Freedom to maneuver in space is critical to meeting the United States Air Force’s mission to fly, fight, and win in air, space and cyberspace. The ability to exploit the characteristics of space gives the warfighter a competitive edge in virtually all engagements.
AFRL operates two major telescope sites that are used to advance Space Situational Awareness (SSA) technologies. The Starfire Optical Range (SOR) is located on Kirtland Air Force Base, New Mexico, and the Air Force Maui Optical and Super Computing (AMOS) site is located in Maui, Hawaii.
The AMOS site houses the military’s largest ground-based electro-optical telescope, the Advanced Electro-Optical System 3.6-meter telescope. The laser from the AEOS creates an artificial guide star 60 miles above the surface of the earth that when used with adaptive optics on the telescope reduces the blurring effects of atmospheric turbulence, providing a clearer view of objects in space.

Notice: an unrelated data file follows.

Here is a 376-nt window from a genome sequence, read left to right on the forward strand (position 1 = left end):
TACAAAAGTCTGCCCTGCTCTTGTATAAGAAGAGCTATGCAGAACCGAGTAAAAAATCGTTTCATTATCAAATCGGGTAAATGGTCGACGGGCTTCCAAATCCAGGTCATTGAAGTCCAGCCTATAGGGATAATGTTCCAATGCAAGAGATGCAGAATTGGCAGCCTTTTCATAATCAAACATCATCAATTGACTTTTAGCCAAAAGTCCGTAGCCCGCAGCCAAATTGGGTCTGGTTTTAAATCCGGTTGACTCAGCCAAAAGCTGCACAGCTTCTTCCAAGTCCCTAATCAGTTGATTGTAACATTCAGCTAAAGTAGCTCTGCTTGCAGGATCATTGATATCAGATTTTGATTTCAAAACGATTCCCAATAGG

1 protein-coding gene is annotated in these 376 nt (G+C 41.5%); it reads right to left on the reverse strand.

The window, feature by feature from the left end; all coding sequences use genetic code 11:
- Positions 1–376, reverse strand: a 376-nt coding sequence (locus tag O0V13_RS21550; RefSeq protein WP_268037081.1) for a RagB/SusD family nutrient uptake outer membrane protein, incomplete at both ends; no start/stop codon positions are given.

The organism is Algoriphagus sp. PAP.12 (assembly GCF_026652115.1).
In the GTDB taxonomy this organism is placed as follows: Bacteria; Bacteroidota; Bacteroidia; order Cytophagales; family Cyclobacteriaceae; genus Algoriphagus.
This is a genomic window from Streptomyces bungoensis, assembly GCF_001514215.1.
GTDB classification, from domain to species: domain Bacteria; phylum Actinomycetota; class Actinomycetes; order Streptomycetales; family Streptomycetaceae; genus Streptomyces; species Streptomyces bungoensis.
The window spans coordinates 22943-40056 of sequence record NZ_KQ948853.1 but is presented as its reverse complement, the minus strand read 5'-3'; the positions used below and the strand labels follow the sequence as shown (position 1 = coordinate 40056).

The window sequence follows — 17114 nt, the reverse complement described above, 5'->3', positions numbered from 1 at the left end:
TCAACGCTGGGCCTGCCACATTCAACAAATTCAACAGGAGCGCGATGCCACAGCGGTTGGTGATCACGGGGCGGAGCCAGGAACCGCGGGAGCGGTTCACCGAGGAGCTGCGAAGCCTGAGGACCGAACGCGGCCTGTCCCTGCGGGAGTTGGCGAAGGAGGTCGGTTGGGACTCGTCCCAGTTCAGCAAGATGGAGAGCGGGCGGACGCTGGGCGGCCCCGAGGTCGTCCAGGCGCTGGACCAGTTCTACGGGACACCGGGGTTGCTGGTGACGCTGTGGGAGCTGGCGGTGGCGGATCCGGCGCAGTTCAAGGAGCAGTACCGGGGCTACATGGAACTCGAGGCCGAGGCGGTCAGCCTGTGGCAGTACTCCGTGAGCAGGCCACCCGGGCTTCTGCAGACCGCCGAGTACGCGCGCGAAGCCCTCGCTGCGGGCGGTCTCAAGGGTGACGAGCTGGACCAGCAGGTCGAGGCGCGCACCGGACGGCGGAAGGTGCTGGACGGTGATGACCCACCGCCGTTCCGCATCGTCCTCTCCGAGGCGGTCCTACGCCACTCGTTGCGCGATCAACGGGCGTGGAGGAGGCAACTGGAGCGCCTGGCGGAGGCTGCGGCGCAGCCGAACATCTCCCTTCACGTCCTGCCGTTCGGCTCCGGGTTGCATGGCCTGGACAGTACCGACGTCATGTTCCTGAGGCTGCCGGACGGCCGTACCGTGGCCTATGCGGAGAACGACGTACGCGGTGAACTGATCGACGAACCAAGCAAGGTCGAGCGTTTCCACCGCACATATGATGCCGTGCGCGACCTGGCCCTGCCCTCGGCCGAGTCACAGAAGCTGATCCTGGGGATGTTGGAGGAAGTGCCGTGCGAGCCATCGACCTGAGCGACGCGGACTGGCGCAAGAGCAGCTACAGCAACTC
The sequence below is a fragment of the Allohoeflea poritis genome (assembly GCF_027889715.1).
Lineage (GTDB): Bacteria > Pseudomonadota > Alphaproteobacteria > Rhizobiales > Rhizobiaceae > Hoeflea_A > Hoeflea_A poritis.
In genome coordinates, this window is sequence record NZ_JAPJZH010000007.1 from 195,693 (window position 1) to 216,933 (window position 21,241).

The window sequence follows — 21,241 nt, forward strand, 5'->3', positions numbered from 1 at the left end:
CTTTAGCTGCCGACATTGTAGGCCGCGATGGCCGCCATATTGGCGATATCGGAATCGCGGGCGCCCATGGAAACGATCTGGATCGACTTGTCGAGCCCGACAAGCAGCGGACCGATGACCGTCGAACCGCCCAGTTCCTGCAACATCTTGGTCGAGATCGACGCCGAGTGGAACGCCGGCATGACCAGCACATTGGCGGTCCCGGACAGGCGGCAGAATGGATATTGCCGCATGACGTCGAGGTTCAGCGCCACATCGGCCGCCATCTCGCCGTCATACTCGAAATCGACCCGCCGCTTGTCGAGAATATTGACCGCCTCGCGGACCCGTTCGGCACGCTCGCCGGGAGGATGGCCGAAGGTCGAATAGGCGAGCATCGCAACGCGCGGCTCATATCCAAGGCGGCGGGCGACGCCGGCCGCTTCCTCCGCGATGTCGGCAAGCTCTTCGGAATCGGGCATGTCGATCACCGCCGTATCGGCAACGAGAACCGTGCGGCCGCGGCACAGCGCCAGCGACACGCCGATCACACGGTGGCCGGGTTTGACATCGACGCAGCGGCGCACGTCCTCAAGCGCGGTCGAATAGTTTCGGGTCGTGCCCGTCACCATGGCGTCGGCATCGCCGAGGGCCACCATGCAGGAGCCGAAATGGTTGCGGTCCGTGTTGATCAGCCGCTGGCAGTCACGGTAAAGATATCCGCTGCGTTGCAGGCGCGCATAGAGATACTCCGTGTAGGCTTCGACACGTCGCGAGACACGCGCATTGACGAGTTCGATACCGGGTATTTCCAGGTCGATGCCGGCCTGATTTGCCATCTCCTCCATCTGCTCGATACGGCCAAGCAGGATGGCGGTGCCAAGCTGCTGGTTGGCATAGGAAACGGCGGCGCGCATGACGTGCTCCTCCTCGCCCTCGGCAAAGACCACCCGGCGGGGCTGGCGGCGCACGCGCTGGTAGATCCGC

The SOR operates one of the world’s premier adaptive-optics telescopes capable of tracking low-earth orbiting satellites. Using adaptive optics, this 3.5-meter telescope distinguishes basketball-sized objects at a distance of 1,000 miles into space. At the SOR researchers develop optical sensing, imaging, and atmospheric compensation technologies to support the Air Force aerospace missions and space situational awareness.
Together AFRL’s telescope sites provide the nation with:
- 24/7 space situational awareness
- Tracking and imaging of space objects from ground-based telescopes
- Laser-based adaptive optic technologies to compensate for atmospheric distortions